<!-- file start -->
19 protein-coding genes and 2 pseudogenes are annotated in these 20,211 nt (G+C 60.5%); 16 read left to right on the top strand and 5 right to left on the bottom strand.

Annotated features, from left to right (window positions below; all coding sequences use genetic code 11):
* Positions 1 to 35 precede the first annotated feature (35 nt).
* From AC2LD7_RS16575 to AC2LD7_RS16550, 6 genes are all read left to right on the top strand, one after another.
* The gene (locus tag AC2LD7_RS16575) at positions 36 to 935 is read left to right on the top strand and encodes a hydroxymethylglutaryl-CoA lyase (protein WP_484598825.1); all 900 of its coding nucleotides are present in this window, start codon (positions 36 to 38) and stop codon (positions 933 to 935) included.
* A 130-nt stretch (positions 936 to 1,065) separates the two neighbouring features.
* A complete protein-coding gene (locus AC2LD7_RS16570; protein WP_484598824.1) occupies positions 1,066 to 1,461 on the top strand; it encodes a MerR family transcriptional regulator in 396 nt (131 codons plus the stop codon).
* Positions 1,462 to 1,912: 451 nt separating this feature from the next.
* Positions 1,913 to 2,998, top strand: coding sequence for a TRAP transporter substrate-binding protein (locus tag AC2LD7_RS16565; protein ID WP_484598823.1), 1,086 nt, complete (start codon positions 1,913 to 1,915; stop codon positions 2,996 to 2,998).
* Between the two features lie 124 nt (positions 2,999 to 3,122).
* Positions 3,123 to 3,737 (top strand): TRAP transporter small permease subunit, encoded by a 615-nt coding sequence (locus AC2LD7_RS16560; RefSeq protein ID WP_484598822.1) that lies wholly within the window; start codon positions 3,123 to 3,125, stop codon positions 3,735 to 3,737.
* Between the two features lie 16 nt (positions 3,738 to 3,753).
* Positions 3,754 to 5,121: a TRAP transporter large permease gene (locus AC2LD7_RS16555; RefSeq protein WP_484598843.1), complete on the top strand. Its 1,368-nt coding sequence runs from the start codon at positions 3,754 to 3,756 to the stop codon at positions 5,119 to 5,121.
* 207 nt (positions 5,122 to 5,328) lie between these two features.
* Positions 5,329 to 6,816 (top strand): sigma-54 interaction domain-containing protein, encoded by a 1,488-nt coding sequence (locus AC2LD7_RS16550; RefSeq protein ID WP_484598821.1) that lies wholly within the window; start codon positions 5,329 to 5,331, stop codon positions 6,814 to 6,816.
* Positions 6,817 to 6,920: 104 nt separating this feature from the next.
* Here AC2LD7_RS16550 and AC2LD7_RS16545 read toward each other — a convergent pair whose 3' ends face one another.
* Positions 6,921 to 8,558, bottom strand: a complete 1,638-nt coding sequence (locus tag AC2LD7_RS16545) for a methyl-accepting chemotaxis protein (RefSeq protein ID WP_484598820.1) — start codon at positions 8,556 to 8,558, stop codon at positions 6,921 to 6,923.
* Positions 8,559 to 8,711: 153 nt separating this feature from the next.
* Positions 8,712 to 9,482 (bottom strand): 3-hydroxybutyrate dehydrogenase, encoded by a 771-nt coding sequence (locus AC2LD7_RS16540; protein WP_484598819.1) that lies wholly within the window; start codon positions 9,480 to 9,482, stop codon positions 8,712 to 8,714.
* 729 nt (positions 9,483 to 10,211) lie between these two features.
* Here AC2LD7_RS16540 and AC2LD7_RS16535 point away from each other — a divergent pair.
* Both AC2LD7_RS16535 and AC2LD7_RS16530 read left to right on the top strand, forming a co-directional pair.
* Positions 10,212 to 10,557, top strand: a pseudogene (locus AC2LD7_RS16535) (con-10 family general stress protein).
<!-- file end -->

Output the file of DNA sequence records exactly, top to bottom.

19 protein-coding genes and 2 pseudogenes are annotated in these 20,211 nt (G+C 60.5%); 16 read left to right on the top strand and 5 right to left on the bottom strand.

Annotated features, from left to right (window positions below; all coding sequences use genetic code 11):
* Positions 1 to 35 precede the first annotated feature (35 nt).
* From AC2LD7_RS16575 to AC2LD7_RS16550, 6 genes are all read left to right on the top strand, one after another.
* The gene (locus tag AC2LD7_RS16575) at positions 36 to 935 is read left to right on the top strand and encodes a hydroxymethylglutaryl-CoA lyase (protein WP_484598825.1); all 900 of its coding nucleotides are present in this window, start codon (positions 36 to 38) and stop codon (positions 933 to 935) included.
* A 130-nt stretch (positions 936 to 1,065) separates the two neighbouring features.
* A complete protein-coding gene (locus AC2LD7_RS16570; protein WP_484598824.1) occupies positions 1,066 to 1,461 on the top strand; it encodes a MerR family transcriptional regulator in 396 nt (131 codons plus the stop codon).
* Positions 1,462 to 1,912: 451 nt separating this feature from the next.
* Positions 1,913 to 2,998, top strand: coding sequence for a TRAP transporter substrate-binding protein (locus tag AC2LD7_RS16565; protein ID WP_484598823.1), 1,086 nt, complete (start codon positions 1,913 to 1,915; stop codon positions 2,996 to 2,998).
* Between the two features lie 124 nt (positions 2,999 to 3,122).
* Positions 3,123 to 3,737 (top strand): TRAP transporter small permease subunit, encoded by a 615-nt coding sequence (locus AC2LD7_RS16560; RefSeq protein ID WP_484598822.1) that lies wholly within the window; start codon positions 3,123 to 3,125, stop codon positions 3,735 to 3,737.
* Between the two features lie 16 nt (positions 3,738 to 3,753).
* Positions 3,754 to 5,121: a TRAP transporter large permease gene (locus AC2LD7_RS16555; RefSeq protein WP_484598843.1), complete on the top strand. Its 1,368-nt coding sequence runs from the start codon at positions 3,754 to 3,756 to the stop codon at positions 5,119 to 5,121.
* 207 nt (positions 5,122 to 5,328) lie between these two features.
* Positions 5,329 to 6,816 (top strand): sigma-54 interaction domain-containing protein, encoded by a 1,488-nt coding sequence (locus AC2LD7_RS16550; RefSeq protein ID WP_484598821.1) that lies wholly within the window; start codon positions 5,329 to 5,331, stop codon positions 6,814 to 6,816.
* Positions 6,817 to 6,920: 104 nt separating this feature from the next.
* Here AC2LD7_RS16550 and AC2LD7_RS16545 read toward each other — a convergent pair whose 3' ends face one another.
* Positions 6,921 to 8,558, bottom strand: a complete 1,638-nt coding sequence (locus tag AC2LD7_RS16545) for a methyl-accepting chemotaxis protein (RefSeq protein ID WP_484598820.1) — start codon at positions 8,556 to 8,558, stop codon at positions 6,921 to 6,923.
* Positions 8,559 to 8,711: 153 nt separating this feature from the next.
* Positions 8,712 to 9,482 (bottom strand): 3-hydroxybutyrate dehydrogenase, encoded by a 771-nt coding sequence (locus AC2LD7_RS16540; protein WP_484598819.1) that lies wholly within the window; start codon positions 9,480 to 9,482, stop codon positions 8,712 to 8,714.
* 729 nt (positions 9,483 to 10,211) lie between these two features.
* Here AC2LD7_RS16540 and AC2LD7_RS16535 point away from each other — a divergent pair.
* Both AC2LD7_RS16535 and AC2LD7_RS16530 read left to right on the top strand, forming a co-directional pair.
* Positions 10,212 to 10,557, top strand: a pseudogene (locus AC2LD7_RS16535) (con-10 family general stress protein).